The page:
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The Contemporary Reality of Canadian Imperialism: Settler Colonialism and the Hybrid Colonial State
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The Contemporary Reality of Canadian Imperialism
Settler Colonialism and the Hybrid Colonial State

Introduction: Colonial Canada

My fundamental contention is this: Canadian society remains driven by the logic of imperialism and engages in concerted colonial action against Indigenous peoples whose claims to land and self-determination continue to undermine the legitimacy of Canadian authority and hegemony. While concepts such as colonialism or imperialism tend to conjure up dated images and notions of pre-twentieth-century European adventurism, the imperial reality of contemporary Canada is quite different. In order to understand how colonialism as an ideology that generates power for imperial elites is expressed in Canada, it is necessary to understand two key points: first, the nature of contemporary imperialism and the role Canada plays in an imperial system that extends geographically beyond borders and internally into individual lives; second, the nature of Canadian society as a Settler society and the channels that are created for colonial force through the Settler identity of the majority population of the Canadian state. I assert that colonialism as it is carried out internally in the Canadian state follows some aspects of established frameworks of contemporary imperialism but that understanding the unique identity of Settler peoples and assessing the power dynamics in the Canadian state are required for an accurate and useful model of Canadian colonialism. These two concepts allow for a discussion of the Canadian “society of control,” which pits Settler and Indigenous peoples against each other and Indigenous societies against themselves and benefits government and corporate elites at the expense of individual and collective autonomy. [End Page 325]

Of critical importance is the role of the Canadian Settler population in Canada’s contemporary colonialism. As Albert Memmi notes in his analysis of colonialism in the African context, all of those who come to a colony intending to benefit from the spoils of colonial domination are colonials, implying not just a geographical or political situation but a particular set of ethics, motivations, fears, and desires and a pervasive colonial mentality:

It is impossible for [the colonizer] not to be aware of the constant illegitimacy of his status. . . . A foreigner, having come to a land by the accidents of history, he has succeeded not merely in creating a place for himself but also in taking away that of the inhabitant, granting himself astounding privileges to the detriment of those rightfully entitled to them. . . . He is a privileged being and an illegitimately privileged one; that is, a usurper. Furthermore, this is so, not only in the eyes of the colonized, but in his own as well.1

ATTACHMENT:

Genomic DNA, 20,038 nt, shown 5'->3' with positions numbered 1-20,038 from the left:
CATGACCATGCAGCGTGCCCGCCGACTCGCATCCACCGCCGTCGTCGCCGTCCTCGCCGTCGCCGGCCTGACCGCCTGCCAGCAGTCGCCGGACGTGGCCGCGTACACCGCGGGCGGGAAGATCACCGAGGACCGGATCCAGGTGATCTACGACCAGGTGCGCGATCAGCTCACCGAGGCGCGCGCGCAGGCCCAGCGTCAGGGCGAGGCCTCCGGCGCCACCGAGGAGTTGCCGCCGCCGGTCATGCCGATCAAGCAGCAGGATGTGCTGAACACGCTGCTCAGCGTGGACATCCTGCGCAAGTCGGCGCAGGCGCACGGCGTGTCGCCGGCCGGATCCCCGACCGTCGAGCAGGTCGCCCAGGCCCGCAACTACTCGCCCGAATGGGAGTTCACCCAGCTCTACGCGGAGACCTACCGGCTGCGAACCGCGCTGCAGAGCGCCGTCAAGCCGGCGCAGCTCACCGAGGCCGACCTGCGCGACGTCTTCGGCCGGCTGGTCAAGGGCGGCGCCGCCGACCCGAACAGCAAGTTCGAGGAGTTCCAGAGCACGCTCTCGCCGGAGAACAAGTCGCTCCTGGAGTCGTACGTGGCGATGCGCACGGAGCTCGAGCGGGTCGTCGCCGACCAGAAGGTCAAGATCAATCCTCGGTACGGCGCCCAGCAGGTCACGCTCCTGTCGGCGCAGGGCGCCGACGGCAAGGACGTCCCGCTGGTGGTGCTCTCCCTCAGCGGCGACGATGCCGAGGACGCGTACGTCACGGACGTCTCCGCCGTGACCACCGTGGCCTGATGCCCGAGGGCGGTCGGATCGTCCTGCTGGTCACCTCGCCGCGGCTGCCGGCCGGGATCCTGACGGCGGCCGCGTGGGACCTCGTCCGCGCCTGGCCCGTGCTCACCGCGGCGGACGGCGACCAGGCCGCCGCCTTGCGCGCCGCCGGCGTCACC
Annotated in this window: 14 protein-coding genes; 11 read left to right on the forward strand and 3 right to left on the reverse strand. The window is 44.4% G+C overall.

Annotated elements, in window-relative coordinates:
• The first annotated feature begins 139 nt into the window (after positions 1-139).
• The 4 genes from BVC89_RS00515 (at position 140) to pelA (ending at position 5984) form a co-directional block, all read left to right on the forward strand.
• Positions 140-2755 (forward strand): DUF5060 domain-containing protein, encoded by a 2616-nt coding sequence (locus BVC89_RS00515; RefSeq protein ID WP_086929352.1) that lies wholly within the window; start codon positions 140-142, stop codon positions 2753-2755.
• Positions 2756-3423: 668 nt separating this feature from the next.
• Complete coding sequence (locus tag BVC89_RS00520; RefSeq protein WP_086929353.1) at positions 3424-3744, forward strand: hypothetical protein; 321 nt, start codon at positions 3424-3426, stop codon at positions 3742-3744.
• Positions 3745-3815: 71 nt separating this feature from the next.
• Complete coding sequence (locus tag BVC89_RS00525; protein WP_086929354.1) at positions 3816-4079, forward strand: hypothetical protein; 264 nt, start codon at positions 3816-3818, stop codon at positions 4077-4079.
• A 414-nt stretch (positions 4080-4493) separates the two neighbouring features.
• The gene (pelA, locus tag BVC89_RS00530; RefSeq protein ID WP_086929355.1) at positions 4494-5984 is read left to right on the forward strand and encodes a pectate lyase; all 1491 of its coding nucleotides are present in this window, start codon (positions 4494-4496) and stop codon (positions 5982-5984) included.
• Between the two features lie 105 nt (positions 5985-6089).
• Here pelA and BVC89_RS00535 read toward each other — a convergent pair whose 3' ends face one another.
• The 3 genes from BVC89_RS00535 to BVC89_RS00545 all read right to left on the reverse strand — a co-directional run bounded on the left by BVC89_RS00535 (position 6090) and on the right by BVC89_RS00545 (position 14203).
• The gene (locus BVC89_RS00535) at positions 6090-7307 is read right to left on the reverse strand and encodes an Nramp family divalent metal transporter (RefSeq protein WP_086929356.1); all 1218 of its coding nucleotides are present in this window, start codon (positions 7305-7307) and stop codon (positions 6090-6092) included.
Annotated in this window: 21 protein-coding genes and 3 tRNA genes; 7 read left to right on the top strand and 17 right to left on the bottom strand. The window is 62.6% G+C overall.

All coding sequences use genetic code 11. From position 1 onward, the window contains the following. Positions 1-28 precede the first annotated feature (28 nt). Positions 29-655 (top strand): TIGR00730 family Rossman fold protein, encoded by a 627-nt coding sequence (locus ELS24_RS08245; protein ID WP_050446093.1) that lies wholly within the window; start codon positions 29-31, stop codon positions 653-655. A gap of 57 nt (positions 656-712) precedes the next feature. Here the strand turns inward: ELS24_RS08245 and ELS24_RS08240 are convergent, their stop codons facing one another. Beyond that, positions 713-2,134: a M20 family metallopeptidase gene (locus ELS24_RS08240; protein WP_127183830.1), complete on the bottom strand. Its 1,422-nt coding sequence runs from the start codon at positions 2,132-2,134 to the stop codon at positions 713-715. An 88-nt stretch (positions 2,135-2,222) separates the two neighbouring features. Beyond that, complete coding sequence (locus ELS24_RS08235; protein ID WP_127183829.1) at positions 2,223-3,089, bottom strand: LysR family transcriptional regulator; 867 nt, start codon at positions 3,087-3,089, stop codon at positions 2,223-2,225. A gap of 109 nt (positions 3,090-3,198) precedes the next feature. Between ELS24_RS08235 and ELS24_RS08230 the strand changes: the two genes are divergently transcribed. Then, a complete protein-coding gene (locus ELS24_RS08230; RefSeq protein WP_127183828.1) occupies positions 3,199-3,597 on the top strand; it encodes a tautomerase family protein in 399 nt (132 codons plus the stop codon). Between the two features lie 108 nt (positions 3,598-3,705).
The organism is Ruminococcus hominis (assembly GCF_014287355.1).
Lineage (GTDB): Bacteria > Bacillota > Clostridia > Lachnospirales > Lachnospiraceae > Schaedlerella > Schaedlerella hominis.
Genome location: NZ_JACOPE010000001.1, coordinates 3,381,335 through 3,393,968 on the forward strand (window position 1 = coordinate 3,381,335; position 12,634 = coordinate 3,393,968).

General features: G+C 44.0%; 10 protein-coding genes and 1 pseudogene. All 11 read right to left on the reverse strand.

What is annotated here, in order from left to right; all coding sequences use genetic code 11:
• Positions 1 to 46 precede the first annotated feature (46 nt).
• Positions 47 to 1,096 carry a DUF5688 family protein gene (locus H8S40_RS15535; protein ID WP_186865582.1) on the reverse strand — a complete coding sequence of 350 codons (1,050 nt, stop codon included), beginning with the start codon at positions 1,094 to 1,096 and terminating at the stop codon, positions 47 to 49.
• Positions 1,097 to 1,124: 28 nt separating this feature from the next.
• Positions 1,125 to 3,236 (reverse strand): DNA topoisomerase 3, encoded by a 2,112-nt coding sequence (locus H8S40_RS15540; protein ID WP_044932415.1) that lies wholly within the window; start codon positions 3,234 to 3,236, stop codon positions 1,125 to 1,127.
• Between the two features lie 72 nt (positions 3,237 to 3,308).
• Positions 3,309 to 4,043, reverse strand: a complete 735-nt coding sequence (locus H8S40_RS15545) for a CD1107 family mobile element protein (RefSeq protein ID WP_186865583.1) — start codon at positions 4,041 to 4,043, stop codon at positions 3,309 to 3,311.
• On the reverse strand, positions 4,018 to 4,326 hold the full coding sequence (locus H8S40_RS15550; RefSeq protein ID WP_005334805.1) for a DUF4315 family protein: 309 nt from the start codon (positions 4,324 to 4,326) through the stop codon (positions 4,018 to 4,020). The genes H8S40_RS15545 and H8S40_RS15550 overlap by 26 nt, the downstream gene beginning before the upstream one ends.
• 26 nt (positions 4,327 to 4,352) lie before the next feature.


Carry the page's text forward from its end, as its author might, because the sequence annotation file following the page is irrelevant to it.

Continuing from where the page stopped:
Frantz Fanon, too, made a study of the psychology of the colonizer and how that psychology is replicated.2 While the work of Fanon and Memmi speaks specifically to the colonization of Africa, Canada as a colonial state can and should be examined through similar critical lenses.

Indigenous and Settler Peoples

Collectively, the efforts to expand imperial power will be summed up in this inquiry under the banner of colonialism; contemporary colonialism does not necessarily involve the establishment of physical colonies, forced military suppression of peoples, slave labor, and other classic characteristics of colonialism, though these elements persist. In the present the efforts of colonialism are usually directed at winning over the hearts and minds of peoples who have previously been geographically enveloped by imperial forces. James Tully notes that imperial powers constantly change forms, experiment with different expressions, conglomerate or divide, and probe Indigenous resistance for signs of weaknesses that can be exploited. 3 As Indigenous peoples have proven resistant to being physically or legislatively extinguished, in order to secure the territory of Canada for further imperial imposition Indigenous peoples are now assaulted on social, cultural, and intellectual levels. In Canada’s case Indigenous peoples have already experienced the direct physical aspects of colonization, [End Page 326] even if only in the sense that they have been disempowered within a state, which relies upon the monopolization of territory and force for legitimacy. They have also experienced mental and emotional colonization in residential schools, government programs such as enfranchisement, and the false images portrayed by educational systems and mass media and embedded in racist attitudes...